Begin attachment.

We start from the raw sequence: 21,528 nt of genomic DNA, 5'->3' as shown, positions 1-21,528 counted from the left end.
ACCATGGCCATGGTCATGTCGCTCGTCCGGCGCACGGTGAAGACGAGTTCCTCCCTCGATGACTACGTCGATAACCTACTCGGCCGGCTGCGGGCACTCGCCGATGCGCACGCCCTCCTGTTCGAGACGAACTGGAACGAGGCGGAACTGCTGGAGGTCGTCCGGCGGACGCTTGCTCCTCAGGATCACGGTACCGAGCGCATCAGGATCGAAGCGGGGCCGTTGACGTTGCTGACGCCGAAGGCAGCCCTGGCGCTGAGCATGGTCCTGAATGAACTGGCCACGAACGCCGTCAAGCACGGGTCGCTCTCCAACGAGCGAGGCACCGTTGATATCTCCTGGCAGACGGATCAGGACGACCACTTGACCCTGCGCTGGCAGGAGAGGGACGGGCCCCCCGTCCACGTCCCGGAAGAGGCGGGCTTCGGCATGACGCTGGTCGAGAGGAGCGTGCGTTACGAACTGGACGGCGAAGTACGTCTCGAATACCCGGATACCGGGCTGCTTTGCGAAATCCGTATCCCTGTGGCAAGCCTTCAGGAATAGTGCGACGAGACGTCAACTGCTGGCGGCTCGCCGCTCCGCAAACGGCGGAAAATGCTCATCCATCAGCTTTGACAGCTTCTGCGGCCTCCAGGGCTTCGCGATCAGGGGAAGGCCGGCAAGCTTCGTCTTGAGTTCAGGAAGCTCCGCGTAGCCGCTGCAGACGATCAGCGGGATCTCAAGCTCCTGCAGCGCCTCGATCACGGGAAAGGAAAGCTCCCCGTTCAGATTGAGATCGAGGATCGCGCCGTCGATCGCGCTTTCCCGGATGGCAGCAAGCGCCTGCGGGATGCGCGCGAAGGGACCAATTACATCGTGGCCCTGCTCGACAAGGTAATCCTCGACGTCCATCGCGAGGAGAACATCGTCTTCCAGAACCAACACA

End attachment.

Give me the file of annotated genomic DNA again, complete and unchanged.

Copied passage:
We start from the raw sequence: 21,528 nt of genomic DNA, 5'->3' as shown, positions 1-21,528 counted from the left end.
ACCATGGCCATGGTCATGTCGCTCGTCCGGCGCACGGTGAAGACGAGTTCCTCCCTCGATGACTACGTCGATAACCTACTCGGCCGGCTGCGGGCACTCGCCGATGCGCACGCCCTCCTGTTCGAGACGAACTGGAACGAGGCGGAACTGCTGGAGGTCGTCCGGCGGACGCTTGCTCCTCAGGATCACGGTACCGAGCGCATCAGGATCGAAGCGGGGCCGTTGACGTTGCTGACGCCGAAGGCAGCCCTGGCGCTGAGCATGGTCCTGAATGAACTGGCCACGAACGCCGTCAAGCACGGGTCGCTCTCCAACGAGCGAGGCACCGTTGATATCTCCTGGCAGACGGATCAGGACGACCACTTGACCCTGCGCTGGCAGGAGAGGGACGGGCCCCCCGTCCACGTCCCGGAAGAGGCGGGCTTCGGCATGACGCTGGTCGAGAGGAGCGTGCGTTACGAACTGGACGGCGAAGTACGTCTCGAATACCCGGATACCGGGCTGCTTTGCGAAATCCGTATCCCTGTGGCAAGCCTTCAGGAATAGTGCGACGAGACGTCAACTGCTGGCGGCTCGCCGCTCCGCAAACGGCGGAAAATGCTCATCCATCAGCTTTGACAGCTTCTGCGGCCTCCAGGGCTTCGCGATCAGGGGAAGGCCGGCAAGCTTCGTCTTGAGTTCAGGAAGCTCCGCGTAGCCGCTGCAGACGATCAGCGGGATCTCAAGCTCCTGCAGCGCCTCGATCACGGGAAAGGAAAGCTCCCCGTTCAGATTGAGATCGAGGATCGCGCCGTCGATCGCGCTTTCCCGGATGGCAGCAAGCGCCTGCGGGATGCGCGCGAAGGGACCAATTACATCGTGGCCCTGCTCGACAAGGTAATCCTCGACGTCCATCGCGAGGAGAACATCGTCTTCCAGAACCAACACA